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I'm the opposite: I'm actually surprised there are so many Christian veg*ns. Many Christians, I think, tend to take the line that animals were put on the planet by their god for man's use, including for eating.

Pure laziness on their part. Actually digging into the Bible instead of toeing the party (church) line seems to be too much effort for most Christians these days.
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#21 Old 09-22-2011, 03:54 PM
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I am a Christian and I been saying on each religion thread that I am a strong Bible believer. I believe that animals was put on earth because we were suppose to take care of them not eat them. I find it that the more strict the Christian are the more meat they bring into their homes. I was raised with various beliefs of doctrines and creeds and understanding of the Bible, I also got married to a Baptist and we attended since married Bible churches or Baptist churches. However, him and I both been checking into the dangers of factory farming and animal products, what it causes with the environment and health and ETC However, we don't go around and say that those that don't eat meat are for the devil like some Christians do.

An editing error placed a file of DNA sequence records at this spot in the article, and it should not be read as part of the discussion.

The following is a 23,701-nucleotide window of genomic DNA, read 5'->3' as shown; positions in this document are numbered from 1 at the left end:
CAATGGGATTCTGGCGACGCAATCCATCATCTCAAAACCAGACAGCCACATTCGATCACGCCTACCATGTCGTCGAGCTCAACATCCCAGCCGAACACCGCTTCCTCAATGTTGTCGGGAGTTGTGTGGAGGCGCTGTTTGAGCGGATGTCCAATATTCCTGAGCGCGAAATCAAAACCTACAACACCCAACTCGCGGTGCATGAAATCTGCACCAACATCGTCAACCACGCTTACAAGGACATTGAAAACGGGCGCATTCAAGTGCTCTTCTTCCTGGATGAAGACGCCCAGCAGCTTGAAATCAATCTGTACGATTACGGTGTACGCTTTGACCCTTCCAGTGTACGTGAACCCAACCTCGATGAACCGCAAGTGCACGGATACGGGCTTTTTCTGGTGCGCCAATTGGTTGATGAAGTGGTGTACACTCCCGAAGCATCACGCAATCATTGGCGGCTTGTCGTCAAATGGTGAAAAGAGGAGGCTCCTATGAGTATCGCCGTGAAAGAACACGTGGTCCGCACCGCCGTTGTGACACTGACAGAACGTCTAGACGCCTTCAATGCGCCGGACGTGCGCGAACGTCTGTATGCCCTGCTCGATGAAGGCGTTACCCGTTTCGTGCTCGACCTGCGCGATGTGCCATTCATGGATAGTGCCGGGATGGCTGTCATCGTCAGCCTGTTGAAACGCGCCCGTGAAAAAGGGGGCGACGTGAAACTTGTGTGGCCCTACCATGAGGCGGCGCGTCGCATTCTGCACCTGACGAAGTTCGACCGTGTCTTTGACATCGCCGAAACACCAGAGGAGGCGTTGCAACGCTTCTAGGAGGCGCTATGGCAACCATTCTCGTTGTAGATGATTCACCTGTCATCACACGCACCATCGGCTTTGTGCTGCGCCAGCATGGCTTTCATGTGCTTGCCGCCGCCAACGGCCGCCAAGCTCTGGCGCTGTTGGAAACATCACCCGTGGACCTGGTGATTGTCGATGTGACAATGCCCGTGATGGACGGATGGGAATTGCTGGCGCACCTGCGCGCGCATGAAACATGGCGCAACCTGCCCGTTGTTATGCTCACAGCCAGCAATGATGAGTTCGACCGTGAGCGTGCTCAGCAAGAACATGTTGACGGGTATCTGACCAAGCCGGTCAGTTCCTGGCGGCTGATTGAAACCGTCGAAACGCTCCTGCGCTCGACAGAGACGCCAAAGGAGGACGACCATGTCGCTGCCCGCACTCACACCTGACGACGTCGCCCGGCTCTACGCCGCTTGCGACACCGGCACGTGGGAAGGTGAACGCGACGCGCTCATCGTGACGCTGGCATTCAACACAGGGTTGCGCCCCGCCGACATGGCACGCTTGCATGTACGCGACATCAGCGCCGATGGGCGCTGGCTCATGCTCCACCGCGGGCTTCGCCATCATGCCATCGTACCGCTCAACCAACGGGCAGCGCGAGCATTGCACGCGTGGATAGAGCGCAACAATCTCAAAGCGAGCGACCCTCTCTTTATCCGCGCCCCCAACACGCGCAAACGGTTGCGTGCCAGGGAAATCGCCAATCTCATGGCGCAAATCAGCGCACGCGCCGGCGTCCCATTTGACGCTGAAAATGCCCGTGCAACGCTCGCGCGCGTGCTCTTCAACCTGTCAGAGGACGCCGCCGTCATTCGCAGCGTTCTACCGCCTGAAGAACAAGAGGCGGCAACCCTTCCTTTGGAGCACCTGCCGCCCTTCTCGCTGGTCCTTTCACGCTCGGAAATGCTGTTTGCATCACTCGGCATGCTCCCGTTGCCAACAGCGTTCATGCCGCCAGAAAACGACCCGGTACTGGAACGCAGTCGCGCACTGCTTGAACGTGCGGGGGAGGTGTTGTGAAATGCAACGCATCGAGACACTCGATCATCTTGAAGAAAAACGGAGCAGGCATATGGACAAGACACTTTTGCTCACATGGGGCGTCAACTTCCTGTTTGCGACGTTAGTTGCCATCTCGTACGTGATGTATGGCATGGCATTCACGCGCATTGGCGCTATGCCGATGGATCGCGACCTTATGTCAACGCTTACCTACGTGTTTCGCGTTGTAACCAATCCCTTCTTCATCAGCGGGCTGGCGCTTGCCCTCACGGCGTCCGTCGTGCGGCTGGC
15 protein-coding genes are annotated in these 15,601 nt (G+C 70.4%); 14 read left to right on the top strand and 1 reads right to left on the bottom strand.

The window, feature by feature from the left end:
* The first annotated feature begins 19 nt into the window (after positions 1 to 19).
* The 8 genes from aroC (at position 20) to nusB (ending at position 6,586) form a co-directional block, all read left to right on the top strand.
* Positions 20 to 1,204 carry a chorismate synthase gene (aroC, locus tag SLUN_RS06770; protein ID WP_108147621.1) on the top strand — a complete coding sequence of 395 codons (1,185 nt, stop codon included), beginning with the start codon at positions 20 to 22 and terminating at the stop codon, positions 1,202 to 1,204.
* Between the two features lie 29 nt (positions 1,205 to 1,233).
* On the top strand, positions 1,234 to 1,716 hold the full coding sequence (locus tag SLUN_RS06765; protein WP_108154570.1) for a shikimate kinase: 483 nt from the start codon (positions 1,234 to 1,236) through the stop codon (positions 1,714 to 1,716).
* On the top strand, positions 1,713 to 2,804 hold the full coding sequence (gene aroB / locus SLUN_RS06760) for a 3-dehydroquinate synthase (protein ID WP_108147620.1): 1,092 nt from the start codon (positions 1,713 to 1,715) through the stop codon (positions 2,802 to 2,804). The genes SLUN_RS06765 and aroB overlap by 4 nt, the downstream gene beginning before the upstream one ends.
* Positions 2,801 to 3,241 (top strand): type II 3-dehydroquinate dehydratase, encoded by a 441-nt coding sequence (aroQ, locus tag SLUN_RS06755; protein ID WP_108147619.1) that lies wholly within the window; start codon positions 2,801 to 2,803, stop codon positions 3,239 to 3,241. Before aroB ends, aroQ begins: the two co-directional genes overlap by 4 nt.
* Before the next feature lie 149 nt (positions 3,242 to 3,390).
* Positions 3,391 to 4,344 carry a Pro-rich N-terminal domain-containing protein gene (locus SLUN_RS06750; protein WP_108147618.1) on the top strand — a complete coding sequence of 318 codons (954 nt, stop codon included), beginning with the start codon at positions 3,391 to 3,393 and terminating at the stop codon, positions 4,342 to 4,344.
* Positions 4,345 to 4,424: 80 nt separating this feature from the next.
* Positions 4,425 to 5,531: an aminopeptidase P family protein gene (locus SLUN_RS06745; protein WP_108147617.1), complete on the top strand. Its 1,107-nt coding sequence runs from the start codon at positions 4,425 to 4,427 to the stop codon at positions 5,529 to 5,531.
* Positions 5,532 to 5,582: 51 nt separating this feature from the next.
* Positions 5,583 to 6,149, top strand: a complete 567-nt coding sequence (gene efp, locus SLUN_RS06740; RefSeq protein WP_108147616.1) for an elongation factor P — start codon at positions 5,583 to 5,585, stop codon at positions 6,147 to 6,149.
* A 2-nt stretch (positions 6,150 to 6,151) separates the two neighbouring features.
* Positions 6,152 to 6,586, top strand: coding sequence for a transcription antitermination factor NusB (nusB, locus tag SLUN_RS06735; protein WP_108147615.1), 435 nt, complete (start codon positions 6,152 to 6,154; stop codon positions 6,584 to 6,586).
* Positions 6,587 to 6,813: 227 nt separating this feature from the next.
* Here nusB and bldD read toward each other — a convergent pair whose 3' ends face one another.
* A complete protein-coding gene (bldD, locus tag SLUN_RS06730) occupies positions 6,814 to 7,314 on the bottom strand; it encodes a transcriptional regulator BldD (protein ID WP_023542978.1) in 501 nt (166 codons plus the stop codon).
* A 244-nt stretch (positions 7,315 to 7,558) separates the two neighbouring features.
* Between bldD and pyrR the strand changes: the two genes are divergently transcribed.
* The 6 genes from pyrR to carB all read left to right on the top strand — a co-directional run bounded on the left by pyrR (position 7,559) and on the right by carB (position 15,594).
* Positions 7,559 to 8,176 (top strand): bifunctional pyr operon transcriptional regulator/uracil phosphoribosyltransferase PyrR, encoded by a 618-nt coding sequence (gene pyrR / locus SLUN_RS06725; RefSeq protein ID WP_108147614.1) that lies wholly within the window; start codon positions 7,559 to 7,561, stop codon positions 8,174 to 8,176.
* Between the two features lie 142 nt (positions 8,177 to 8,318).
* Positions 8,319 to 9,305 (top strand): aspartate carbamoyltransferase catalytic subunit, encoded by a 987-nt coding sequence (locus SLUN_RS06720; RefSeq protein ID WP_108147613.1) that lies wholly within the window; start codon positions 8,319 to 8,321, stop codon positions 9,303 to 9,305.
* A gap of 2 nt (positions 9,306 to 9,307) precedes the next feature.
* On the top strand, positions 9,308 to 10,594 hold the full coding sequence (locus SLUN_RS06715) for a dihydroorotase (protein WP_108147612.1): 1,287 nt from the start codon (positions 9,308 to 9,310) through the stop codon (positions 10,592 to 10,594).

My animal rights and political stance is not according to the Bible , It don't need to be because the Bible is a spiritual book and instruction manual for life for Christians and other believers.
Now for athiests they have their own reasons to be Vegetarians and Vegans and for the animals, they have their own focus what they want to live by. I think they are not doing nothing wrong because they are taking care of the animals, looking after the environment and helping each other, that is what the Bible states to help each other and look after each other and bear each other burdens.